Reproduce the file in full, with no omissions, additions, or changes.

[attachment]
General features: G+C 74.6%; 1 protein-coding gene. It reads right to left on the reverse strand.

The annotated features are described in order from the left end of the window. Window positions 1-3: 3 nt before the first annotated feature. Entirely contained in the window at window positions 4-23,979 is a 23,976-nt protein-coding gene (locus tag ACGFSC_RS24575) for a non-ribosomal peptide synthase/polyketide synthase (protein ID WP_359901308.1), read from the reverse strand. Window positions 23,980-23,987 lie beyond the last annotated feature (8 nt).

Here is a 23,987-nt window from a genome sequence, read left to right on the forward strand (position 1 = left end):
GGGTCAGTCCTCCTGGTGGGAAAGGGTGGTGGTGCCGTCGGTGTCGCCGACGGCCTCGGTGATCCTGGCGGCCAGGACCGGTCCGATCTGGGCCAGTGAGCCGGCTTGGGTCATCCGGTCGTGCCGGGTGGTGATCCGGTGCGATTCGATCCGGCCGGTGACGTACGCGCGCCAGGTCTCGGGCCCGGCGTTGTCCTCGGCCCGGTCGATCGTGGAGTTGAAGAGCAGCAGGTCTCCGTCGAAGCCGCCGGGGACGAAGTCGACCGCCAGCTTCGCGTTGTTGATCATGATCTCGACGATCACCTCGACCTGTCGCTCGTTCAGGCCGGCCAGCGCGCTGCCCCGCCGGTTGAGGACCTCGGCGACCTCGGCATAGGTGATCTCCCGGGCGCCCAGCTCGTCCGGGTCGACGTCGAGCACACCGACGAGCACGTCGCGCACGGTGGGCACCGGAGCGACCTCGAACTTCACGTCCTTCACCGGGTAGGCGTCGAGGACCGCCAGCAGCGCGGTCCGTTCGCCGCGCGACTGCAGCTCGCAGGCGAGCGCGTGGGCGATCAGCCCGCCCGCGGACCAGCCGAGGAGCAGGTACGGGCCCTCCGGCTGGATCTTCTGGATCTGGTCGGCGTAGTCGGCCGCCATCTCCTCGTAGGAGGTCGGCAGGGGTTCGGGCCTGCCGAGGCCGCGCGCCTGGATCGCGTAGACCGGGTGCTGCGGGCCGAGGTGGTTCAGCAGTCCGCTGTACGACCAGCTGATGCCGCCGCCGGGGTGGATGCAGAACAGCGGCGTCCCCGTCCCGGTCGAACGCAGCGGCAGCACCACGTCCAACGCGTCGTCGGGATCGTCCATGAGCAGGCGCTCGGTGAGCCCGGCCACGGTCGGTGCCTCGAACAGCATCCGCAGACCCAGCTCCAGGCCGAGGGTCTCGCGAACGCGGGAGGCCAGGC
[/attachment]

General features: G+C 74.6%; 1 protein-coding gene. It reads right to left on the reverse strand.

The annotated features are described in order from the left end of the window. Window positions 1-3: 3 nt before the first annotated feature. Entirely contained in the window at window positions 4-23,979 is a 23,976-nt protein-coding gene (locus tag ACGFSC_RS24575) for a non-ribosomal peptide synthase/polyketide synthase (protein ID WP_359901308.1), read from the reverse strand. Window positions 23,980-23,987 lie beyond the last annotated feature (8 nt).

Here is a 23,987-nt window from a genome sequence, read left to right on the forward strand (position 1 = left end):
GGGTCAGTCCTCCTGGTGGGAAAGGGTGGTGGTGCCGTCGGTGTCGCCGACGGCCTCGGTGATCCTGGCGGCCAGGACCGGTCCGATCTGGGCCAGTGAGCCGGCTTGGGTCATCCGGTCGTGCCGGGTGGTGATCCGGTGCGATTCGATCCGGCCGGTGACGTACGCGCGCCAGGTCTCGGGCCCGGCGTTGTCCTCGGCCCGGTCGATCGTGGAGTTGAAGAGCAGCAGGTCTCCGTCGAAGCCGCCGGGGACGAAGTCGACCGCCAGCTTCGCGTTGTTGATCATGATCTCGACGATCACCTCGACCTGTCGCTCGTTCAGGCCGGCCAGCGCGCTGCCCCGCCGGTTGAGGACCTCGGCGACCTCGGCATAGGTGATCTCCCGGGCGCCCAGCTCGTCCGGGTCGACGTCGAGCACACCGACGAGCACGTCGCGCACGGTGGGCACCGGAGCGACCTCGAACTTCACGTCCTTCACCGGGTAGGCGTCGAGGACCGCCAGCAGCGCGGTCCGTTCGCCGCGCGACTGCAGCTCGCAGGCGAGCGCGTGGGCGATCAGCCCGCCCGCGGACCAGCCGAGGAGCAGGTACGGGCCCTCCGGCTGGATCTTCTGGATCTGGTCGGCGTAGTCGGCCGCCATCTCCTCGTAGGAGGTCGGCAGGGGTTCGGGCCTGCCGAGGCCGCGCGCCTGGATCGCGTAGACCGGGTGCTGCGGGCCGAGGTGGTTCAGCAGTCCGCTGTACGACCAGCTGATGCCGCCGCCGGGGTGGATGCAGAACAGCGGCGTCCCCGTCCCGGTCGAACGCAGCGGCAGCACCACGTCCAACGCGTCGTCGGGATCGTCCATGAGCAGGCGCTCGGTGAGCCCGGCCACGGTCGGTGCCTCGAACAGCATCCGCAGACCCAGCTCCAGGCCGAGGGTCTCGCGAACGCGGGAGGCCAGGC